Grace Is a Gift for Yourself
April 22, 2021 | 3-minute read
Whether you call it showing mercy, extending grace, or letting go of hard feelings, practicing forgiveness, of yourself and others, can be a powerful form of self-care. It may seem like a daunting task, but it’s one step you can take to improve your mental well-being — during Mental Health Month or at any time of year.
It took Robert more than 30 years to realize the importance of forgiving the fellow sailors who sexually assaulted him aboard the U.S. Navy tank landing ship where they served. The trauma upended the next three decades of Robert’s life. How could he forgive those men? And what would be the point? The men wouldn’t even know.
But Robert would. And Robert is the one who needed it the most.
The assault occurred in the early 1970s and sent Robert into an emotional tailspin of depression, nightmares, substance misuse, isolation, and distracting himself with constant work. Year after year for decades, Robert’s daily routine looked like this: “I would run to work, be very successful on the job, and at night I would get up after the nightmares and go find me some drugs or liquor. I would self-medicate to try to hide and keep the façade up.”
Robert bought his first house at the age of 27, but it was the first of many homes he lost to foreclosure.
Forgiveness and Recovery
“I would fall, get up, get another home, go to work, but I was still hiding the trauma and those demons, and I did it for basically all of my life,” he says. His hamster-wheel existence lasted until he was 57 years old. That’s when he started seeing counselors at VA and slowly learning to trust others again.
“I always say they gave me a toolbox,” Robert says. “They have a toolbox of life for us.”
But, Robert’s was also a spiritual journey, so he sought additional guidance from his pastor. “I'm a strong man of faith,” he says. “Being with my pastor and my church, I didn't know that I was wounded, but they showed me that I was wounded. And they showed me how to start practicing the power of forgiveness.”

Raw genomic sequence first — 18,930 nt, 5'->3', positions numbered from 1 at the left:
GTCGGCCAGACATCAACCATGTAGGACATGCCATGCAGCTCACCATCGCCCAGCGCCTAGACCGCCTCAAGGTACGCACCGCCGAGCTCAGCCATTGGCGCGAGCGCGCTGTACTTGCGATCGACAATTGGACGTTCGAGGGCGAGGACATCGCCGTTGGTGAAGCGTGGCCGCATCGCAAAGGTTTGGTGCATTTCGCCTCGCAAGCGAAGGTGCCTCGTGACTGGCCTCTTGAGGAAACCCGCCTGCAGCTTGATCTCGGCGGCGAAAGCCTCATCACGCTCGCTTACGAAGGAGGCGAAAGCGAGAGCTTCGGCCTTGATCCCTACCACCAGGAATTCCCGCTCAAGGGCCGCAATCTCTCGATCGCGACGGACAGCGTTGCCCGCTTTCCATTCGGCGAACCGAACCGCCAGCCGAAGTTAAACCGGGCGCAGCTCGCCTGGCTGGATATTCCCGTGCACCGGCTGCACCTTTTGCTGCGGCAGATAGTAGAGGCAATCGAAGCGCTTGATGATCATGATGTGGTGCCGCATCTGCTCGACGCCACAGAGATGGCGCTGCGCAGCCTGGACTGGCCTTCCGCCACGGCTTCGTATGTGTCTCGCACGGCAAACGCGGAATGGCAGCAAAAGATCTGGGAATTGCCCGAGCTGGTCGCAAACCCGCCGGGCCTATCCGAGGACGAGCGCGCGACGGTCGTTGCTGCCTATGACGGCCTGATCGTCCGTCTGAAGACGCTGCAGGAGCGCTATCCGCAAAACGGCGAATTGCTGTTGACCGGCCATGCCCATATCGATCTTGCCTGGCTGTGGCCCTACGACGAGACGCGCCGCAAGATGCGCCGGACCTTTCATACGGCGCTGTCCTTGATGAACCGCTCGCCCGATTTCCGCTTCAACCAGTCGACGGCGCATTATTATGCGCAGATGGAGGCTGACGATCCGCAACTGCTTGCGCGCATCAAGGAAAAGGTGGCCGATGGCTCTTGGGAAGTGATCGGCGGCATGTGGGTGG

Most everyone experiences anger, resentment, regret, or guilt at one time or another. Hanging onto those emotions can result in bitterness, depression, isolation, or relationship problems. By embracing forgiveness, you can let those feelings go and open yourself up to other, more pleasant emotions — like peace of mind, hope, and joy.
Practicing forgiveness doesn’t necessarily mean making up with the person who slighted or hurt you, and it definitely doesn’t mean you have to forget or excuse their behavior. It does mean making a commitment to change your thought processes, which isn’t easy but may ultimately allow you to regain power over the hurt. It means letting go of grudges and releasing the emotions that go with them. You may start to look at your life in more positive terms — rather than defining it by your wounds and traumas.
If you are having trouble forgiving yourself for something you regret, talking to your family members and friends may be a good first step. Not only may your feelings worsen if you keep them to yourself, but your loved ones may be able to offer new perspectives on the situation that you haven’t considered. They may also be able to provide you with emotional support and help you find the best services to help you work through your feelings.
“Very few people take advantage of the many resources that are around them,” says Robert’s pastor, Charles. “We think that somehow we can internalize the trauma and the pain that we have experienced, and think that there won't be any ill effect. But the fact of the matter is we have to work through it.”
Robert’s journey led him to dive into volunteering and serving his community, which he says “took the spotlight off of me.” His nightmares have become less intense, and his self-image has completely changed.
“I’m a proud U.S. Navy, disabled, PTSD, military sexual trauma survivor. I’m not a victim anymore.”